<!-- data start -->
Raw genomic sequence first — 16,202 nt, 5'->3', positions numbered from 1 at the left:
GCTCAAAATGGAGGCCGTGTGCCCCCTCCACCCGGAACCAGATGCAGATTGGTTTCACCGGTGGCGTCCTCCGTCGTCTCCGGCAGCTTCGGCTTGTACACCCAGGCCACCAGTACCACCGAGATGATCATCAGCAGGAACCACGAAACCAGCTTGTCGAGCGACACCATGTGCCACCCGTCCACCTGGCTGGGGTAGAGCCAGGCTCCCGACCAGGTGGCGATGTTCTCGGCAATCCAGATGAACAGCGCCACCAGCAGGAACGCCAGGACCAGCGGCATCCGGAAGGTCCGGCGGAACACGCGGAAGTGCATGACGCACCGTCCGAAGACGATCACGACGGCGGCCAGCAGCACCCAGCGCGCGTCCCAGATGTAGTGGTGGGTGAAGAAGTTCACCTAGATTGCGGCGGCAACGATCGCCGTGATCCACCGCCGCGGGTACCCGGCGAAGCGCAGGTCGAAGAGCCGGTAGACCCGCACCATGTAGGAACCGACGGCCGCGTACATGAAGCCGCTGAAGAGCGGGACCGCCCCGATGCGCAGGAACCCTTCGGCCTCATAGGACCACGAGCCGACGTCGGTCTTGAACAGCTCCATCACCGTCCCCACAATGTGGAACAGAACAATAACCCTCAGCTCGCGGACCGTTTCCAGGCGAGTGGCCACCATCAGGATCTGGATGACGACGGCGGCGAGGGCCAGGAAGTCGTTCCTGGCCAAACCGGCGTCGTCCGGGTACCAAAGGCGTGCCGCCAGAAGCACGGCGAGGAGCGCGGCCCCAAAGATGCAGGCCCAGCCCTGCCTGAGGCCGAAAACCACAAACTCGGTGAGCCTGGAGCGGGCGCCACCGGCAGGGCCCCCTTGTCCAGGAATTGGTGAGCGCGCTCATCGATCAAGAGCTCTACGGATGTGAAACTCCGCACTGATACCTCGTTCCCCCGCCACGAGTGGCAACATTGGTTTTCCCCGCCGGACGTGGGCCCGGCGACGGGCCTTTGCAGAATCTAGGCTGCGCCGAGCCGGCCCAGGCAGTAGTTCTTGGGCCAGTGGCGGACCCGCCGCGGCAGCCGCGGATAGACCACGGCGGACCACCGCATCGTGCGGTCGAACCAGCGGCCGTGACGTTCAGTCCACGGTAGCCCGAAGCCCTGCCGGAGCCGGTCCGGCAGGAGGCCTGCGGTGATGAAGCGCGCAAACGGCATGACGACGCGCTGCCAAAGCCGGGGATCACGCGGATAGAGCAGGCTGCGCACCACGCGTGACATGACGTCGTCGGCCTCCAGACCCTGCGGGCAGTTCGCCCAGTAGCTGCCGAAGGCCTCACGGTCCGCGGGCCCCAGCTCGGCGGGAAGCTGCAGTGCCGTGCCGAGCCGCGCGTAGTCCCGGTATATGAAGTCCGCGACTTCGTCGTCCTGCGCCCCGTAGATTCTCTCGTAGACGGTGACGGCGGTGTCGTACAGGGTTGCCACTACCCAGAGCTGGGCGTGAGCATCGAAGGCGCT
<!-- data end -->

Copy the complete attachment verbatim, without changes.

Raw genomic sequence first — 16,202 nt, 5'->3', positions numbered from 1 at the left:
GCTCAAAATGGAGGCCGTGTGCCCCCTCCACCCGGAACCAGATGCAGATTGGTTTCACCGGTGGCGTCCTCCGTCGTCTCCGGCAGCTTCGGCTTGTACACCCAGGCCACCAGTACCACCGAGATGATCATCAGCAGGAACCACGAAACCAGCTTGTCGAGCGACACCATGTGCCACCCGTCCACCTGGCTGGGGTAGAGCCAGGCTCCCGACCAGGTGGCGATGTTCTCGGCAATCCAGATGAACAGCGCCACCAGCAGGAACGCCAGGACCAGCGGCATCCGGAAGGTCCGGCGGAACACGCGGAAGTGCATGACGCACCGTCCGAAGACGATCACGACGGCGGCCAGCAGCACCCAGCGCGCGTCCCAGATGTAGTGGTGGGTGAAGAAGTTCACCTAGATTGCGGCGGCAACGATCGCCGTGATCCACCGCCGCGGGTACCCGGCGAAGCGCAGGTCGAAGAGCCGGTAGACCCGCACCATGTAGGAACCGACGGCCGCGTACATGAAGCCGCTGAAGAGCGGGACCGCCCCGATGCGCAGGAACCCTTCGGCCTCATAGGACCACGAGCCGACGTCGGTCTTGAACAGCTCCATCACCGTCCCCACAATGTGGAACAGAACAATAACCCTCAGCTCGCGGACCGTTTCCAGGCGAGTGGCCACCATCAGGATCTGGATGACGACGGCGGCGAGGGCCAGGAAGTCGTTCCTGGCCAAACCGGCGTCGTCCGGGTACCAAAGGCGTGCCGCCAGAAGCACGGCGAGGAGCGCGGCCCCAAAGATGCAGGCCCAGCCCTGCCTGAGGCCGAAAACCACAAACTCGGTGAGCCTGGAGCGGGCGCCACCGGCAGGGCCCCCTTGTCCAGGAATTGGTGAGCGCGCTCATCGATCAAGAGCTCTACGGATGTGAAACTCCGCACTGATACCTCGTTCCCCCGCCACGAGTGGCAACATTGGTTTTCCCCGCCGGACGTGGGCCCGGCGACGGGCCTTTGCAGAATCTAGGCTGCGCCGAGCCGGCCCAGGCAGTAGTTCTTGGGCCAGTGGCGGACCCGCCGCGGCAGCCGCGGATAGACCACGGCGGACCACCGCATCGTGCGGTCGAACCAGCGGCCGTGACGTTCAGTCCACGGTAGCCCGAAGCCCTGCCGGAGCCGGTCCGGCAGGAGGCCTGCGGTGATGAAGCGCGCAAACGGCATGACGACGCGCTGCCAAAGCCGGGGATCACGCGGATAGAGCAGGCTGCGCACCACGCGTGACATGACGTCGTCGGCCTCCAGACCCTGCGGGCAGTTCGCCCAGTAGCTGCCGAAGGCCTCACGGTCCGCGGGCCCCAGCTCGGCGGGAAGCTGCAGTGCCGTGCCGAGCCGCGCGTAGTCCCGGTATATGAAGTCCGCGACTTCGTCGTCCTGCGCCCCGTAGATTCTCTCGTAGACGGTGACGGCGGTGTCGTACAGGGTTGCCACTACCCAGAGCTGGGCGTGAGCATCGAAGGCGCT